Jewish persecution

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Adolf Hitler, a Nazi Antisemite who instigated the Holocaust.

The Jews have suffered a long history of persecution in many different lands. But more egregiously in countries that embraced communism (i.e.; Soviet Union) or National Socialism (Nazi Germany). It must be noted though that severe Jewish mistreatment (generally called the "pogroms") started well before the Russian Revolution - for Broadway's take on it, see "Fiddler on the Roof"

In 19 AD Tiberius expelled the Jews from Rome. He sent Jewish youths, under the pretence of military service, to provinces that had unhealthy climates and expelled all other Jews under pain of slavery for life if they refused to leave.

During the second century AD Bar Kokhba revolt Roman soldiers murdered many Jews.

During the first three Crusades, a series of military campaigns sanctioned by the papacy, and particularly the People's Crusade accompanying the first Crusade, attacked Jewish communities in Germany and France, and killed many Jews. Entire communities, like those of Treves, Speyer, Worms, Mayence, and Cologne, were murdered by Christian mobs.

Jews were expelled from France by kings Louis IX in 1254, Charles IV in 1306, Charles V in 1322 and Charles VI in 1394.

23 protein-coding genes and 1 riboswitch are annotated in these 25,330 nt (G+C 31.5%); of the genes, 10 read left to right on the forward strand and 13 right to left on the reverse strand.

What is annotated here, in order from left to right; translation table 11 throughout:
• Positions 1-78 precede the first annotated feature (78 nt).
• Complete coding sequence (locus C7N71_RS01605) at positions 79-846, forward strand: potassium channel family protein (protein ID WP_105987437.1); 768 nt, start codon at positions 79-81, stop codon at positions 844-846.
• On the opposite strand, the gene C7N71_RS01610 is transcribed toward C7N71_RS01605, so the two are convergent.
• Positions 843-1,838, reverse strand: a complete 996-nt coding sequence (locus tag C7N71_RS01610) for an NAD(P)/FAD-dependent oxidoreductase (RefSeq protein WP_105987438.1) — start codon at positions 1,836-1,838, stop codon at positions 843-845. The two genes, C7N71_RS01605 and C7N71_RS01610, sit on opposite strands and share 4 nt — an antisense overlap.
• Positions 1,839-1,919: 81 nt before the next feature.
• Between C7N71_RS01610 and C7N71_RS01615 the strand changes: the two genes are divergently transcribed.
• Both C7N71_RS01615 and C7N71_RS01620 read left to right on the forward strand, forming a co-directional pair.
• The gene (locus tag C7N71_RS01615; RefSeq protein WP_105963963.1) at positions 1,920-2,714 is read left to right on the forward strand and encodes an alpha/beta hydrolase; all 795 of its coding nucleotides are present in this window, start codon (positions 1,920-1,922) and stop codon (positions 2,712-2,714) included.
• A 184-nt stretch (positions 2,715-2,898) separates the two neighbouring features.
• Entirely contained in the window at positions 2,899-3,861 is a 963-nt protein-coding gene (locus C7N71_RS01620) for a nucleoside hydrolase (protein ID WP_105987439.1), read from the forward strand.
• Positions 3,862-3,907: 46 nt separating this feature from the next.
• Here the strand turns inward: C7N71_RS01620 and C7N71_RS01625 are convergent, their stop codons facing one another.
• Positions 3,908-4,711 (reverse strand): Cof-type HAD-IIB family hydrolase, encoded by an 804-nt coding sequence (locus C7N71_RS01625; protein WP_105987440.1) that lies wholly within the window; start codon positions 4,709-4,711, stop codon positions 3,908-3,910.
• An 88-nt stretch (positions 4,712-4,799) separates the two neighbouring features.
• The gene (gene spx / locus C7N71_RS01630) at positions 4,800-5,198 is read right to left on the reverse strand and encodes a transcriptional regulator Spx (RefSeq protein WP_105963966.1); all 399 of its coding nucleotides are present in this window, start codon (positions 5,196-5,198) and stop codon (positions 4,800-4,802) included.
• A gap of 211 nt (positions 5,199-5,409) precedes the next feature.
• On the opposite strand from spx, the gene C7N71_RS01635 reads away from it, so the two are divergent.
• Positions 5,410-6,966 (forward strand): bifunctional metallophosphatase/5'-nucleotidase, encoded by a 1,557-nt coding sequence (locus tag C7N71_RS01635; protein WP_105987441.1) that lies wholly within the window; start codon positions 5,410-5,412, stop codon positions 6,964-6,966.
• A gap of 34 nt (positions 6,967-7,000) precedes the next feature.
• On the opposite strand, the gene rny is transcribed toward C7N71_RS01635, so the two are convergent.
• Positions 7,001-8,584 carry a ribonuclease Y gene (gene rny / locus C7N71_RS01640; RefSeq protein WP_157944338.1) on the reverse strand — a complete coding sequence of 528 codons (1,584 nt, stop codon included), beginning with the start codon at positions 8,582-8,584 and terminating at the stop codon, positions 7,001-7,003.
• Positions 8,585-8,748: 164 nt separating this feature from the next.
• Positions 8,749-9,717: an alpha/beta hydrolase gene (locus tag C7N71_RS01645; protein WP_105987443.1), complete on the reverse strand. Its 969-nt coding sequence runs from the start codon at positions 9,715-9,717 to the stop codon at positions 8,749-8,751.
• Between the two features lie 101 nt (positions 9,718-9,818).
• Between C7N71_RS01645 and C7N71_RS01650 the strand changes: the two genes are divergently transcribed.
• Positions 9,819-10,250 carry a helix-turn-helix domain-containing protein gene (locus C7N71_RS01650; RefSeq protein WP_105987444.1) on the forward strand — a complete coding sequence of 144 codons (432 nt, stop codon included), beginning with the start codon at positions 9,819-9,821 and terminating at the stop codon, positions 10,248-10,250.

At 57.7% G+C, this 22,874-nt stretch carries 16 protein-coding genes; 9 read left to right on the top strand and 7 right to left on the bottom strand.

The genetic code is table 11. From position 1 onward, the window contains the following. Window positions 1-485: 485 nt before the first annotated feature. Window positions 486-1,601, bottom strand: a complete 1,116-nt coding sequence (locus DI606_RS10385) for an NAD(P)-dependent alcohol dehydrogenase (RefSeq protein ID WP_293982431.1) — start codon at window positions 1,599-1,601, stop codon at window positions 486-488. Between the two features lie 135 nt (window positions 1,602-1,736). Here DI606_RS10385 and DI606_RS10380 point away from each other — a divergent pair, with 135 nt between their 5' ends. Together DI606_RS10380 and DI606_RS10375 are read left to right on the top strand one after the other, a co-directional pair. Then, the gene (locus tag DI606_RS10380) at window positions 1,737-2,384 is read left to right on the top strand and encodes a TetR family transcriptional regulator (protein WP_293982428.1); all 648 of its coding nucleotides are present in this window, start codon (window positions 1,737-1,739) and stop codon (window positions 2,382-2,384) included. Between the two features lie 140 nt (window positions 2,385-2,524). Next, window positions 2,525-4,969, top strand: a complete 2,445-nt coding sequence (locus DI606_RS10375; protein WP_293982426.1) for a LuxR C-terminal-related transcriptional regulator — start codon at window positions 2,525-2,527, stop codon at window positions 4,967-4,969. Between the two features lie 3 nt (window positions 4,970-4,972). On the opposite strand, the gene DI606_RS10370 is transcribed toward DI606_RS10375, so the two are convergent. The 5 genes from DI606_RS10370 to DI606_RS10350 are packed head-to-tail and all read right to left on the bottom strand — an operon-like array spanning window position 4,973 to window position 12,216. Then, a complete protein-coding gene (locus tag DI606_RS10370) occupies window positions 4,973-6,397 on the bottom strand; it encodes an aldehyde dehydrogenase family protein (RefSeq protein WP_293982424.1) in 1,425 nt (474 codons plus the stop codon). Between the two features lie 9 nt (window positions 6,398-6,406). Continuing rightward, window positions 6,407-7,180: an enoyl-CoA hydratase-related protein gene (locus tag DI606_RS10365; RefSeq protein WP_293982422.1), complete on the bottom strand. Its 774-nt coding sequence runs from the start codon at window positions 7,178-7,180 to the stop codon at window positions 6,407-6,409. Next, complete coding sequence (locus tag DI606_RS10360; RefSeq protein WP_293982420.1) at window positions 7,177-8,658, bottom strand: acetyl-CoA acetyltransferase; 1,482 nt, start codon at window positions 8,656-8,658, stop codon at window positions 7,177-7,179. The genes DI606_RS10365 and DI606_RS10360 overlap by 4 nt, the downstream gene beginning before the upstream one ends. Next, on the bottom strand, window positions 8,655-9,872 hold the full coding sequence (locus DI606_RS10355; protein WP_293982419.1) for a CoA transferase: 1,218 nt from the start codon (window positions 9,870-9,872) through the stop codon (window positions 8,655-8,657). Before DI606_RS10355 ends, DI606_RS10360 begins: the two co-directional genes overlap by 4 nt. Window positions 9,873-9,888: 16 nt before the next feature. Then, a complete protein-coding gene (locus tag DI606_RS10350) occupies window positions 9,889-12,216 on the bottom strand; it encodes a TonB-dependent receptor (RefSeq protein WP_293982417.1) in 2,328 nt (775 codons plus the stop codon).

In 1276 King Edward I of England heavily taxed Jewish moneylenders. When the moneylenders could no longer pay the taxes, they were accused of disloyalty and abused. The occupations which Jews could practice were restricted as were their movements. Jews were also forced to wear a yellow patch. Later the heads of Jewish households were then arrested and often taken to the Tower of London to be murdered. Others were murdered in their homes. Finally, in in 1290, all Jews were banished from England and thousands were murdered or drowned while fleeing. All Jewish money and property was confiscated.

During the Black Death epidemics that devastated Europe in the mid-14th century people blamed the Jews and hundreds of Jewish communities were destroyed by violence, in particular in the Iberian Peninsula and in the Holy Roman Empire. After the 1348 Papal bull, 900 Jews in Strasbourg, were burnt at the stake.

In 1492 the Roman Catholic Ferdinand II of Aragon and Isabella of Castile told the Jews to leave Spain or convert to Christianity. Those who remained and converted to Christianity were often tortured by the Spanish Inquisition in order to test the sincerity of their conversion. Much the same happened in Portugal from December 1496. In 1504 the Roman Catholic mob murdered up to five thousand Jews.

The 1933-1945 Nazi regime in Germany, praised by Alois Hudal a Rome-based Catholic bishop, who in 1937 published the book The Foundations of National Socialism, instigated the Holocaust murdering six million Jews by the time of liberation in 1945. After liberation an Italy-based network of Catholic clerics, including Alois Hudal, helped many Nazis escape justice to South America.